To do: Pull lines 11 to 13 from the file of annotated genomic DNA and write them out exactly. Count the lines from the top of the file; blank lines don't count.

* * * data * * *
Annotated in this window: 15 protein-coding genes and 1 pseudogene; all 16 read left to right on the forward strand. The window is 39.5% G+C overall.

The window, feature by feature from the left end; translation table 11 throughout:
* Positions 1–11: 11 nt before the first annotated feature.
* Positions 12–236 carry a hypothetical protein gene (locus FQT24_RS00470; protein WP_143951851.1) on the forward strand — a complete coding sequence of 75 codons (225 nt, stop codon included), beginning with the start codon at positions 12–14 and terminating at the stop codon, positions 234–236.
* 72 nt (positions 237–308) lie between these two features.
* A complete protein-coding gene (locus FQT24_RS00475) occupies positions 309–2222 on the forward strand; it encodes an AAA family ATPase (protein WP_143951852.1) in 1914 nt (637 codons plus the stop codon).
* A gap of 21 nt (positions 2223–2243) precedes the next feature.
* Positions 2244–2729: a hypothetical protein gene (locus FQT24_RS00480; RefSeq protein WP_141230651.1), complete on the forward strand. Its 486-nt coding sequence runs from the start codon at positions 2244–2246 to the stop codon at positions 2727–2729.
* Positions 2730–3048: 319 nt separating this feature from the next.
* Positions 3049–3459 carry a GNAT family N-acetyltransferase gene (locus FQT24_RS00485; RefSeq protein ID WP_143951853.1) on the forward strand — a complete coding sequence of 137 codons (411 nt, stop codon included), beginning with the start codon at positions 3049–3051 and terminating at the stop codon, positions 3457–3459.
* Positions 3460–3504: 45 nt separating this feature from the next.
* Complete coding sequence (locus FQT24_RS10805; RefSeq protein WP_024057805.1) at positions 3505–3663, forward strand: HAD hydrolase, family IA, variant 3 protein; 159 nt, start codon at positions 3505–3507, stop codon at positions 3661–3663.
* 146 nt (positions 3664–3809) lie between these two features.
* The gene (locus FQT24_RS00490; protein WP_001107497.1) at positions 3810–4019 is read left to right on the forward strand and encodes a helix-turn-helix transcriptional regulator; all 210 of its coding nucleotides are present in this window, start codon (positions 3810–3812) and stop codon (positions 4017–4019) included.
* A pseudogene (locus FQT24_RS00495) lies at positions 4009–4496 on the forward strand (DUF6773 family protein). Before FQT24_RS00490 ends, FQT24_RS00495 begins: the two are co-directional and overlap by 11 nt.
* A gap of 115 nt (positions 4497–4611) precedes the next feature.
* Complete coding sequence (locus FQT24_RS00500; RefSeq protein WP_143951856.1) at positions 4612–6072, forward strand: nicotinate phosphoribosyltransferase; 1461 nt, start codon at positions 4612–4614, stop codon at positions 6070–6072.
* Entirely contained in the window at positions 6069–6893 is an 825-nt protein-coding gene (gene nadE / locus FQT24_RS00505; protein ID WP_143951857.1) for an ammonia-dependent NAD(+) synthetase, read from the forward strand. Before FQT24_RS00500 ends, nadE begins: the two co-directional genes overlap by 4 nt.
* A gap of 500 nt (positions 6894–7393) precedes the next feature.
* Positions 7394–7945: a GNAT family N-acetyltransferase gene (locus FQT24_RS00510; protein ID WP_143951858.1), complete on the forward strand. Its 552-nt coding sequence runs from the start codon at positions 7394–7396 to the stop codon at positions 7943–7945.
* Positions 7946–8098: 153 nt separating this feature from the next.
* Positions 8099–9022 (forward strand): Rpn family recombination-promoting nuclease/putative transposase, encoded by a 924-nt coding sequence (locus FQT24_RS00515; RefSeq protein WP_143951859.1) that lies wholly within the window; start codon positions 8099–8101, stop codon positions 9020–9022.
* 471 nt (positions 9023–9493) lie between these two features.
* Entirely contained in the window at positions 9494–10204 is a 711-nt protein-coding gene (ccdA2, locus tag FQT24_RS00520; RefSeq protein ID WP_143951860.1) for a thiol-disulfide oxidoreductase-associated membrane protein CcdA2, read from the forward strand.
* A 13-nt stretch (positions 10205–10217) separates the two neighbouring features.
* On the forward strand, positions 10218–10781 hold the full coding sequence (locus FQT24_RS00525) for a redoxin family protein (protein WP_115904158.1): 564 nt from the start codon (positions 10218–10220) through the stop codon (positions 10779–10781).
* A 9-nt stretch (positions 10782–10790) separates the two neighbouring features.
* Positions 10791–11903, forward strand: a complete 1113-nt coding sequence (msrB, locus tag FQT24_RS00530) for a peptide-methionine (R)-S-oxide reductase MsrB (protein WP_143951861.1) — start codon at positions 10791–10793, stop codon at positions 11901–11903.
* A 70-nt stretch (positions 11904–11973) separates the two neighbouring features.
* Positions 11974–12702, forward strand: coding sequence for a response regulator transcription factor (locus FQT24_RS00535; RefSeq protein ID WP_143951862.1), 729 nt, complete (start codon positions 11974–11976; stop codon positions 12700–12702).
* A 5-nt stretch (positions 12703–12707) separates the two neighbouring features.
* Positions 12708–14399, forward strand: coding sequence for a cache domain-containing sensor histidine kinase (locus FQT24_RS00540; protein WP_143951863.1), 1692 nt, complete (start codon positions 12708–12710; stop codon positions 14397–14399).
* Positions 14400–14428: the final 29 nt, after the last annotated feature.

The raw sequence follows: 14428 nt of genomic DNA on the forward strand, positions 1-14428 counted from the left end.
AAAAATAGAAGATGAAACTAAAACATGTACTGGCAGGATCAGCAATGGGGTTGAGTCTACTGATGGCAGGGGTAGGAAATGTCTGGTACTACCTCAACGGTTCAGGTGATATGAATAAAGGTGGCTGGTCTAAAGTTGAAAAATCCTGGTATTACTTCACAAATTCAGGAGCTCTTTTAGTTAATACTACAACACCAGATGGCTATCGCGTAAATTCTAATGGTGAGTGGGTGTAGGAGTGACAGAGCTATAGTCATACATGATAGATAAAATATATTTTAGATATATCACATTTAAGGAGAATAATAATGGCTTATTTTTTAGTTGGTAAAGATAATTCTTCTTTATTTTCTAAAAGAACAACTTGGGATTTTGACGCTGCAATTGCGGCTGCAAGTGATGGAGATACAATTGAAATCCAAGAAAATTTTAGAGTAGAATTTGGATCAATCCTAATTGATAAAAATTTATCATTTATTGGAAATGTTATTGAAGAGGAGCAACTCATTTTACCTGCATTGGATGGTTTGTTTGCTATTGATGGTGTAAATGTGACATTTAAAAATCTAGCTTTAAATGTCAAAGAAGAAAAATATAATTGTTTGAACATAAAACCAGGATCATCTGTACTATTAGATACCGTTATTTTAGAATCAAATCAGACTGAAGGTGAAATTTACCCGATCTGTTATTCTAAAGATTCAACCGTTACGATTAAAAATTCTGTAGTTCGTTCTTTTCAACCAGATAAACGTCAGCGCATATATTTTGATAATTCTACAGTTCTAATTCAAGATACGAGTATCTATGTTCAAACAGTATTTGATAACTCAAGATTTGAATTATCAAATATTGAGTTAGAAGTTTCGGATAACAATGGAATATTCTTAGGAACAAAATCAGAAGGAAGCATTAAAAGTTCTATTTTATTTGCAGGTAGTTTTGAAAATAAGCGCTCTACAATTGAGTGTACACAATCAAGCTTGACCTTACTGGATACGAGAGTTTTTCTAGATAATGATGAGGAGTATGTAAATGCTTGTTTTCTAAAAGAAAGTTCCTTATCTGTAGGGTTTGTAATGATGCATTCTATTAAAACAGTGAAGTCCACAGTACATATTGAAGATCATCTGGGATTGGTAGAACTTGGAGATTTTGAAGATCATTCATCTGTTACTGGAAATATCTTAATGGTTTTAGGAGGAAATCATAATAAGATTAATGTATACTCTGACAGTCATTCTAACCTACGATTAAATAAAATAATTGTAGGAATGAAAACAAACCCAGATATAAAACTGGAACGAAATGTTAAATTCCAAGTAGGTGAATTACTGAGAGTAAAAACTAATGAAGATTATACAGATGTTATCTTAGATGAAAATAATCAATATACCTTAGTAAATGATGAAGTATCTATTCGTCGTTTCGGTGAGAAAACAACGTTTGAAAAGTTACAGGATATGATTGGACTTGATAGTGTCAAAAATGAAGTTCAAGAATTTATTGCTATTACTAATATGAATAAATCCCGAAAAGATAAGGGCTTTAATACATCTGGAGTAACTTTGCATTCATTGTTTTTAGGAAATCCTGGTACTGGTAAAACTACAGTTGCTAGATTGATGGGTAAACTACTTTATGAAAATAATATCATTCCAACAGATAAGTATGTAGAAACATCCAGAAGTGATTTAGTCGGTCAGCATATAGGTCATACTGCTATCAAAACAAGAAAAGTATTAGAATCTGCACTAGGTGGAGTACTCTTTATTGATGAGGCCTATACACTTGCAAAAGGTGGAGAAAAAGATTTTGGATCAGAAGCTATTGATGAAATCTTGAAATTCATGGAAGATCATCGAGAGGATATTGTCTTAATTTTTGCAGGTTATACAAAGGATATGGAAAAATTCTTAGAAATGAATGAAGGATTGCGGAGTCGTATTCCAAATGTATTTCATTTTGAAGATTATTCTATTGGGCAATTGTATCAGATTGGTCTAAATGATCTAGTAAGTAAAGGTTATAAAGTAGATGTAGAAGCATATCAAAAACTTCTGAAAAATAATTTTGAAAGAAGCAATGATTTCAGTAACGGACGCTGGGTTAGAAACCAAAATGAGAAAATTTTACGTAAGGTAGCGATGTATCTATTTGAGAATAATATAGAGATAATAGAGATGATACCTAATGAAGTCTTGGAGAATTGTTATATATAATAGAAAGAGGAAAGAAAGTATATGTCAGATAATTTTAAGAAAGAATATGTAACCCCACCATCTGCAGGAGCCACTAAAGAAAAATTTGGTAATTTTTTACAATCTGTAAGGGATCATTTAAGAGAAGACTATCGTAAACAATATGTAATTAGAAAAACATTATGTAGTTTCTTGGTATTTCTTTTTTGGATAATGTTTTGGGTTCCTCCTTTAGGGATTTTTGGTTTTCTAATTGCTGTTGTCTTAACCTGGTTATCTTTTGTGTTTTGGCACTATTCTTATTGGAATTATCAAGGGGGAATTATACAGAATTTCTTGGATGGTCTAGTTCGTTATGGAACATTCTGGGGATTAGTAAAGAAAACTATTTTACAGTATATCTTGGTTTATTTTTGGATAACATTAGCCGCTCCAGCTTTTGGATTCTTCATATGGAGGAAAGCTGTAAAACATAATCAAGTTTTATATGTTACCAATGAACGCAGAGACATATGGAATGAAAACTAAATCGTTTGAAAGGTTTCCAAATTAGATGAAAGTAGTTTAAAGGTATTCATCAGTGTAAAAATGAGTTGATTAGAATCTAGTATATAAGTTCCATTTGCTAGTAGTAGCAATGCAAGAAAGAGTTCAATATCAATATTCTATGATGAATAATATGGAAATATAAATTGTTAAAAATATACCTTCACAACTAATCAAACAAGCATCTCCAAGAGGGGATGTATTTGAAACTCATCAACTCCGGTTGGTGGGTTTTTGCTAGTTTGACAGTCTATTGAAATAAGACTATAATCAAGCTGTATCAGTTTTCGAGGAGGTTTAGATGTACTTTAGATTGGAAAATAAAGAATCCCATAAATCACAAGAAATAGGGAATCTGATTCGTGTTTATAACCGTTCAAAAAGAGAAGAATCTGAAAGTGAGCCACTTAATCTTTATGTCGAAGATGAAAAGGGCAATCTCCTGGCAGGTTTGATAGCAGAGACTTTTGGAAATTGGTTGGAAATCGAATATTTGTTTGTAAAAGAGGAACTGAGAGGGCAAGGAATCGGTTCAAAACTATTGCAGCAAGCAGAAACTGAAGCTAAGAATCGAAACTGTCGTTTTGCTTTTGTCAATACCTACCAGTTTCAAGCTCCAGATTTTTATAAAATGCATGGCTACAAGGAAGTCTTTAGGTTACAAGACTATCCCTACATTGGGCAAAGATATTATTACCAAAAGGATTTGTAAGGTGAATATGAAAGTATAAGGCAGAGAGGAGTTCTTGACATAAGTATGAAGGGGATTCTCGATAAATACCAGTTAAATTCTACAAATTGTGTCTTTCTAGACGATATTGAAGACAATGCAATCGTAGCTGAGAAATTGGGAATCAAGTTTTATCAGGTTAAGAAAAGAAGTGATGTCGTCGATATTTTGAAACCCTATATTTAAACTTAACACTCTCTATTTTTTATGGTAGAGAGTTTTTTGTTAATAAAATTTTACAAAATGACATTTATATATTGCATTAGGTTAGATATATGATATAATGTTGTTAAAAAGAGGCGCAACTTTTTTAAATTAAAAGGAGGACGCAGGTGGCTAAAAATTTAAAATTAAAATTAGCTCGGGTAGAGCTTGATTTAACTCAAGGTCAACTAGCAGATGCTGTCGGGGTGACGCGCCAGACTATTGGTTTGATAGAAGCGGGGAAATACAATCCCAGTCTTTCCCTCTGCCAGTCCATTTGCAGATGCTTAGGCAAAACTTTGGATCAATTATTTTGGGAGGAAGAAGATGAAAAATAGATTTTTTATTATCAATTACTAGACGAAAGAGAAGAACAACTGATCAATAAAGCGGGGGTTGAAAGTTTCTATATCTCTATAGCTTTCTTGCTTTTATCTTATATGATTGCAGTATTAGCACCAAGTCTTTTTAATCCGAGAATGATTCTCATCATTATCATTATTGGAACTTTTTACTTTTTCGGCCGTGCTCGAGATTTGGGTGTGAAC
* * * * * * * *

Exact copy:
* Positions 3460–3504: 45 nt separating this feature from the next.
* Complete coding sequence (locus FQT24_RS10805; RefSeq protein WP_024057805.1) at positions 3505–3663, forward strand: HAD hydrolase, family IA, variant 3 protein; 159 nt, start codon at positions 3505–3507, stop codon at positions 3661–3663.
* 146 nt (positions 3664–3809) lie between these two features.